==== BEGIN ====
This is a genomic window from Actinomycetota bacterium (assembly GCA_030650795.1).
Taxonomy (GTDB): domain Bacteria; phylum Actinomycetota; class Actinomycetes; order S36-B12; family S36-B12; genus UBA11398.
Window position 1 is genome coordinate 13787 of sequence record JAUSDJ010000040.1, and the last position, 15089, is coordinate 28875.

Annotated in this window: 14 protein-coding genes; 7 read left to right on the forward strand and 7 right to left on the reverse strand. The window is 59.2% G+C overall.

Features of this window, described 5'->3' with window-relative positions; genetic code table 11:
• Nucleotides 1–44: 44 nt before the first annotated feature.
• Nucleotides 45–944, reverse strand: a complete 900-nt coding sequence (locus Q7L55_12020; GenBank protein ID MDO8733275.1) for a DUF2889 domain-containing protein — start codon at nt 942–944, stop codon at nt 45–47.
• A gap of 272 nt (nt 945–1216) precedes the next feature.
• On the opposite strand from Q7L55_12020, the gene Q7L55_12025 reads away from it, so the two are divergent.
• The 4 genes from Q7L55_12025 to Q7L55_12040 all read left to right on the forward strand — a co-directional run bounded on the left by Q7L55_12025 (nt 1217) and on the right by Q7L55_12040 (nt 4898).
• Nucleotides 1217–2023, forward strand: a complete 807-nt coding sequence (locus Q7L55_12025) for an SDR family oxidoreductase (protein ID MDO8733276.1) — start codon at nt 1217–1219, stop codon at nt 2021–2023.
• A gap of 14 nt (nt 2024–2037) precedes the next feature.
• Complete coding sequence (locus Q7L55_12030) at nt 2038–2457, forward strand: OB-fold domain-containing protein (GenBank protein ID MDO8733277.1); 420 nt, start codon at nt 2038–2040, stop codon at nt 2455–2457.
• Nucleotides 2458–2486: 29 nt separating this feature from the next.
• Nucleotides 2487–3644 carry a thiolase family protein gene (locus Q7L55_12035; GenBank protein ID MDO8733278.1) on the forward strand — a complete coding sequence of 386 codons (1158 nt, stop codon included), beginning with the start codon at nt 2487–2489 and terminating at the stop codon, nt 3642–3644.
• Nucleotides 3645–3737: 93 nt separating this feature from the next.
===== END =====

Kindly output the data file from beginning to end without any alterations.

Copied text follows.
This is a genomic window from Actinomycetota bacterium (assembly GCA_030650795.1).
Taxonomy (GTDB): domain Bacteria; phylum Actinomycetota; class Actinomycetes; order S36-B12; family S36-B12; genus UBA11398.
Window position 1 is genome coordinate 13787 of sequence record JAUSDJ010000040.1, and the last position, 15089, is coordinate 28875.

Annotated in this window: 14 protein-coding genes; 7 read left to right on the forward strand and 7 right to left on the reverse strand. The window is 59.2% G+C overall.

Features of this window, described 5'->3' with window-relative positions; genetic code table 11:
• Nucleotides 1–44: 44 nt before the first annotated feature.
• Nucleotides 45–944, reverse strand: a complete 900-nt coding sequence (locus Q7L55_12020; GenBank protein ID MDO8733275.1) for a DUF2889 domain-containing protein — start codon at nt 942–944, stop codon at nt 45–47.
• A gap of 272 nt (nt 945–1216) precedes the next feature.
• On the opposite strand from Q7L55_12020, the gene Q7L55_12025 reads away from it, so the two are divergent.
• The 4 genes from Q7L55_12025 to Q7L55_12040 all read left to right on the forward strand — a co-directional run bounded on the left by Q7L55_12025 (nt 1217) and on the right by Q7L55_12040 (nt 4898).
• Nucleotides 1217–2023, forward strand: a complete 807-nt coding sequence (locus Q7L55_12025) for an SDR family oxidoreductase (protein ID MDO8733276.1) — start codon at nt 1217–1219, stop codon at nt 2021–2023.
• A gap of 14 nt (nt 2024–2037) precedes the next feature.
• Complete coding sequence (locus Q7L55_12030) at nt 2038–2457, forward strand: OB-fold domain-containing protein (GenBank protein ID MDO8733277.1); 420 nt, start codon at nt 2038–2040, stop codon at nt 2455–2457.
• Nucleotides 2458–2486: 29 nt separating this feature from the next.
• Nucleotides 2487–3644 carry a thiolase family protein gene (locus Q7L55_12035; GenBank protein ID MDO8733278.1) on the forward strand — a complete coding sequence of 386 codons (1158 nt, stop codon included), beginning with the start codon at nt 2487–2489 and terminating at the stop codon, nt 3642–3644.
• Nucleotides 3645–3737: 93 nt separating this feature from the next.